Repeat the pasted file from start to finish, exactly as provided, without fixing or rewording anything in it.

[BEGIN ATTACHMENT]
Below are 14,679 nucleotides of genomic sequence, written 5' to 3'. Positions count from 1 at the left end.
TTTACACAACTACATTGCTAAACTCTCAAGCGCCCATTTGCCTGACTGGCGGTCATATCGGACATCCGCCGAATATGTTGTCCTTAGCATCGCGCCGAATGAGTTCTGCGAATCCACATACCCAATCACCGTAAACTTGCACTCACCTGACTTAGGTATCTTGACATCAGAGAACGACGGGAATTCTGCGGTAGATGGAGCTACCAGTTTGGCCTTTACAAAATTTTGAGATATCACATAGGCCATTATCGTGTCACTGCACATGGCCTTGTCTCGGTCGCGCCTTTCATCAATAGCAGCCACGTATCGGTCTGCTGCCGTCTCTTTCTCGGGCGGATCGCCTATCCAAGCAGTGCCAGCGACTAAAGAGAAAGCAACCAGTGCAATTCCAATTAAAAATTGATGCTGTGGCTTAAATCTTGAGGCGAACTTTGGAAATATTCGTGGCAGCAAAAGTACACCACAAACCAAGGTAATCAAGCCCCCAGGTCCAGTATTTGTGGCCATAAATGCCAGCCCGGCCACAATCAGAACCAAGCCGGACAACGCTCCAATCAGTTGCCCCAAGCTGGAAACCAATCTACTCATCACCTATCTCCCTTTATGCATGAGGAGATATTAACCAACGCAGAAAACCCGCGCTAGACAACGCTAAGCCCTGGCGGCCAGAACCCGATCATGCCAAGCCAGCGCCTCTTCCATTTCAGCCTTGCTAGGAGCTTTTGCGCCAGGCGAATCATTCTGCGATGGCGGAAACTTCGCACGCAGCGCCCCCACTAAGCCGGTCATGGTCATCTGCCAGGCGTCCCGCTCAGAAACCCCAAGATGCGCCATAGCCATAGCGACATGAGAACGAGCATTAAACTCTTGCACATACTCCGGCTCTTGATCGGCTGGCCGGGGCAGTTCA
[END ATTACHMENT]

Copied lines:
Below are 14,679 nucleotides of genomic sequence, written 5' to 3'. Positions count from 1 at the left end.
TTTACACAACTACATTGCTAAACTCTCAAGCGCCCATTTGCCTGACTGGCGGTCATATCGGACATCCGCCGAATATGTTGTCCTTAGCATCGCGCCGAATGAGTTCTGCGAATCCACATACCCAATCACCGTAAACTTGCACTCACCTGACTTAGGTATCTTGACATCAGAGAACGACGGGAATTCTGCGGTAGATGGAGCTACCAGTTTGGCCTTTACAAAATTTTGAGATATCACATAGGCCATTATCGTGTCACTGCACATGGCCTTGTCTCGGTCGCGCCTTTCATCAATAGCAGCCACGTATCGGTCTGCTGCCGTCTCTTTCTCGGGCGGATCGCCTATCCAAGCAGTGCCAGCGACTAAAGAGAAAGCAACCAGTGCAATTCCAATTAAAAATTGATGCTGTGGCTTAAATCTTGAGGCGAACTTTGGAAATATTCGTGGCAGCAAAAGTACACCACAAACCAAGGTAATCAAGCCCCCAGGTCCAGTATTTGTGGCCATAAATGCCAGCCCGGCCACAATCAGAACCAAGCCGGACAACGCTCCAATCAGTTGCCCCAAGCTGGAAACCAATCTACTCATCACCTATCTCCCTTTATGCATGAGGAGATATTAACCAACGCAGAAAACCCGCGCTAGACAACGCTAAGCCCTGGCGGCCAGAACCCGATCATGCCAAGCCAGCGCCTCTTCCATTTCAGCCTTGCTAGGAGCTTTTGCGCCAGGCGAATCATTCTGCGATGGCGGAAACTTCGCACGCAGCGCCCCCACTAAGCCGGTCATGGTCATCTGCCAGGCGTCCCGCTCAGAAACCCCAAGATGCGCCATAGCCATAGCGACATGAGAACGAGCATTAAACTCTTGCACATACTCCGGCTCTTGATCGGCTGGCCGGGGCAGTTCA